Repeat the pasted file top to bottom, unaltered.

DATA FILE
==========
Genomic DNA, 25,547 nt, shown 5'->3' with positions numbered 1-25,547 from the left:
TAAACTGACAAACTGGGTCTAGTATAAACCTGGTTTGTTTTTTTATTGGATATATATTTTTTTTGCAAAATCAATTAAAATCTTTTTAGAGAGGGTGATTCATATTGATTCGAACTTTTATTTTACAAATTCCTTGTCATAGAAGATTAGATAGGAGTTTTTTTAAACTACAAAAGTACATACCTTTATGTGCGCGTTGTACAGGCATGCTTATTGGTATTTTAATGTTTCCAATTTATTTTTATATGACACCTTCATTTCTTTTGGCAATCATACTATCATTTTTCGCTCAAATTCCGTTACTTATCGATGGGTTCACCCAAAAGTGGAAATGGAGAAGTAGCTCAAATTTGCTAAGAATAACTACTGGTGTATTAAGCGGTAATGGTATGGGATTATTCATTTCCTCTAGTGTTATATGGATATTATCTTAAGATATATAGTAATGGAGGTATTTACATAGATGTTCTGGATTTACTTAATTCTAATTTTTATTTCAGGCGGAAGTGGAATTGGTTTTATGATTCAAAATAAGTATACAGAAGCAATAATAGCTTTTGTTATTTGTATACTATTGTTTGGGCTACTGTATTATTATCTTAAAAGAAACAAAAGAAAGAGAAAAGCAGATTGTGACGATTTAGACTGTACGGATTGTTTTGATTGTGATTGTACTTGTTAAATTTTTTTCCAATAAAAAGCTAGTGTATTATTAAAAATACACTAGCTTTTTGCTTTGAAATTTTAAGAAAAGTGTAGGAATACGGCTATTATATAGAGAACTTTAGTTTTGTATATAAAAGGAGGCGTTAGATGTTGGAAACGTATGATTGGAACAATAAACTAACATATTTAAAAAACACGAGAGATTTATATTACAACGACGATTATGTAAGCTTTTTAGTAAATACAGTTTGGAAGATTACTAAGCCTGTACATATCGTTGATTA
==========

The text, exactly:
Genomic DNA, 25,547 nt, shown 5'->3' with positions numbered 1-25,547 from the left:
TAAACTGACAAACTGGGTCTAGTATAAACCTGGTTTGTTTTTTTATTGGATATATATTTTTTTTGCAAAATCAATTAAAATCTTTTTAGAGAGGGTGATTCATATTGATTCGAACTTTTATTTTACAAATTCCTTGTCATAGAAGATTAGATAGGAGTTTTTTTAAACTACAAAAGTACATACCTTTATGTGCGCGTTGTACAGGCATGCTTATTGGTATTTTAATGTTTCCAATTTATTTTTATATGACACCTTCATTTCTTTTGGCAATCATACTATCATTTTTCGCTCAAATTCCGTTACTTATCGATGGGTTCACCCAAAAGTGGAAATGGAGAAGTAGCTCAAATTTGCTAAGAATAACTACTGGTGTATTAAGCGGTAATGGTATGGGATTATTCATTTCCTCTAGTGTTATATGGATATTATCTTAAGATATATAGTAATGGAGGTATTTACATAGATGTTCTGGATTTACTTAATTCTAATTTTTATTTCAGGCGGAAGTGGAATTGGTTTTATGATTCAAAATAAGTATACAGAAGCAATAATAGCTTTTGTTATTTGTATACTATTGTTTGGGCTACTGTATTATTATCTTAAAAGAAACAAAAGAAAGAGAAAAGCAGATTGTGACGATTTAGACTGTACGGATTGTTTTGATTGTGATTGTACTTGTTAAATTTTTTTCCAATAAAAAGCTAGTGTATTATTAAAAATACACTAGCTTTTTGCTTTGAAATTTTAAGAAAAGTGTAGGAATACGGCTATTATATAGAGAACTTTAGTTTTGTATATAAAAGGAGGCGTTAGATGTTGGAAACGTATGATTGGAACAATAAACTAACATATTTAAAAAACACGAGAGATTTATATTACAACGACGATTATGTAAGCTTTTTAGTAAATACAGTTTGGAAGATTACTAAGCCTGTACATATCGTTGATTA